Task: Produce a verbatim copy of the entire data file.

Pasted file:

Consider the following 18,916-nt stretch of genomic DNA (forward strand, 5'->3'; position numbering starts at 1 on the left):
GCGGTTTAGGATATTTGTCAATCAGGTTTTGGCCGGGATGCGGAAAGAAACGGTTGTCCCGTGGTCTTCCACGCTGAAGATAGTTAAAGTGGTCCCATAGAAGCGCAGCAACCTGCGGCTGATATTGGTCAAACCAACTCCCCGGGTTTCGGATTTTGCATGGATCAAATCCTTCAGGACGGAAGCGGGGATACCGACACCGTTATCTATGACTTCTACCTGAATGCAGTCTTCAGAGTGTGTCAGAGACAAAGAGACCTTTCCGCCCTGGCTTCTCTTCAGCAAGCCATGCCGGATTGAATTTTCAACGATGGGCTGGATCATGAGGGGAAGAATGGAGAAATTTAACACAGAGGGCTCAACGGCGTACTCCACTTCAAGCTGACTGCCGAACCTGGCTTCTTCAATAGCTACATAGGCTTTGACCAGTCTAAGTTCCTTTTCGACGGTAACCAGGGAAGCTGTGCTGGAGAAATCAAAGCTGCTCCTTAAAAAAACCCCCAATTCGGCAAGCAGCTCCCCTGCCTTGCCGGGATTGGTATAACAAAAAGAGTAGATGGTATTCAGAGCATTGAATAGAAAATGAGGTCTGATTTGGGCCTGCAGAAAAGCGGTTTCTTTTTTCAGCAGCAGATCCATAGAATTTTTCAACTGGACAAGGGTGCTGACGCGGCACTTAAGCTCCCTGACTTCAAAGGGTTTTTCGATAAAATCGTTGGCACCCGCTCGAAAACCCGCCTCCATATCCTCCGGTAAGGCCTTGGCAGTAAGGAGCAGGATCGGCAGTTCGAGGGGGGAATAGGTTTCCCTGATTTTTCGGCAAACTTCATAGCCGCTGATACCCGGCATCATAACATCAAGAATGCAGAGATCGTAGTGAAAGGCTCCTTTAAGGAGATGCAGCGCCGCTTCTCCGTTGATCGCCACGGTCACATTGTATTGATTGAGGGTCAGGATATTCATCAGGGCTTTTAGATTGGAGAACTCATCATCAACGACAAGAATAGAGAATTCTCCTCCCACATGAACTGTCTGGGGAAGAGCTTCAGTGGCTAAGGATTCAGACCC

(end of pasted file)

Consider the following 18,916-nt stretch of genomic DNA (forward strand, 5'->3'; position numbering starts at 1 on the left):
GCGGTTTAGGATATTTGTCAATCAGGTTTTGGCCGGGATGCGGAAAGAAACGGTTGTCCCGTGGTCTTCCACGCTGAAGATAGTTAAAGTGGTCCCATAGAAGCGCAGCAACCTGCGGCTGATATTGGTCAAACCAACTCCCCGGGTTTCGGATTTTGCATGGATCAAATCCTTCAGGACGGAAGCGGGGATACCGACACCGTTATCTATGACTTCTACCTGAATGCAGTCTTCAGAGTGTGTCAGAGACAAAGAGACCTTTCCGCCCTGGCTTCTCTTCAGCAAGCCATGCCGGATTGAATTTTCAACGATGGGCTGGATCATGAGGGGAAGAATGGAGAAATTTAACACAGAGGGCTCAACGGCGTACTCCACTTCAAGCTGACTGCCGAACCTGGCTTCTTCAATAGCTACATAGGCTTTGACCAGTCTAAGTTCCTTTTCGACGGTAACCAGGGAAGCTGTGCTGGAGAAATCAAAGCTGCTCCTTAAAAAAACCCCCAATTCGGCAAGCAGCTCCCCTGCCTTGCCGGGATTGGTATAACAAAAAGAGTAGATGGTATTCAGAGCATTGAATAGAAAATGAGGTCTGATTTGGGCCTGCAGAAAAGCGGTTTCTTTTTTCAGCAGCAGATCCATAGAATTTTTCAACTGGACAAGGGTGCTGACGCGGCACTTAAGCTCCCTGACTTCAAAGGGTTTTTCGATAAAATCGTTGGCACCCGCTCGAAAACCCGCCTCCATATCCTCCGGTAAGGCCTTGGCAGTAAGGAGCAGGATCGGCAGTTCGAGGGGGGAATAGGTTTCCCTGATTTTTCGGCAAACTTCATAGCCGCTGATACCCGGCATCATAACATCAAGAATGCAGAGATCGTAGTGAAAGGCTCCTTTAAGGAGATGCAGCGCCGCTTCTCCGTTGATCGCCACGGTCACATTGTATTGATTGAGGGTCAGGATATTCATCAGGGCTTTTAGATTGGAGAACTCATCATCAACGACAAGAATAGAGAATTCTCCTCCCACATGAACTGTCTGGGGAAGAGCTTCAGTGGCTAAGGATTCAGACCC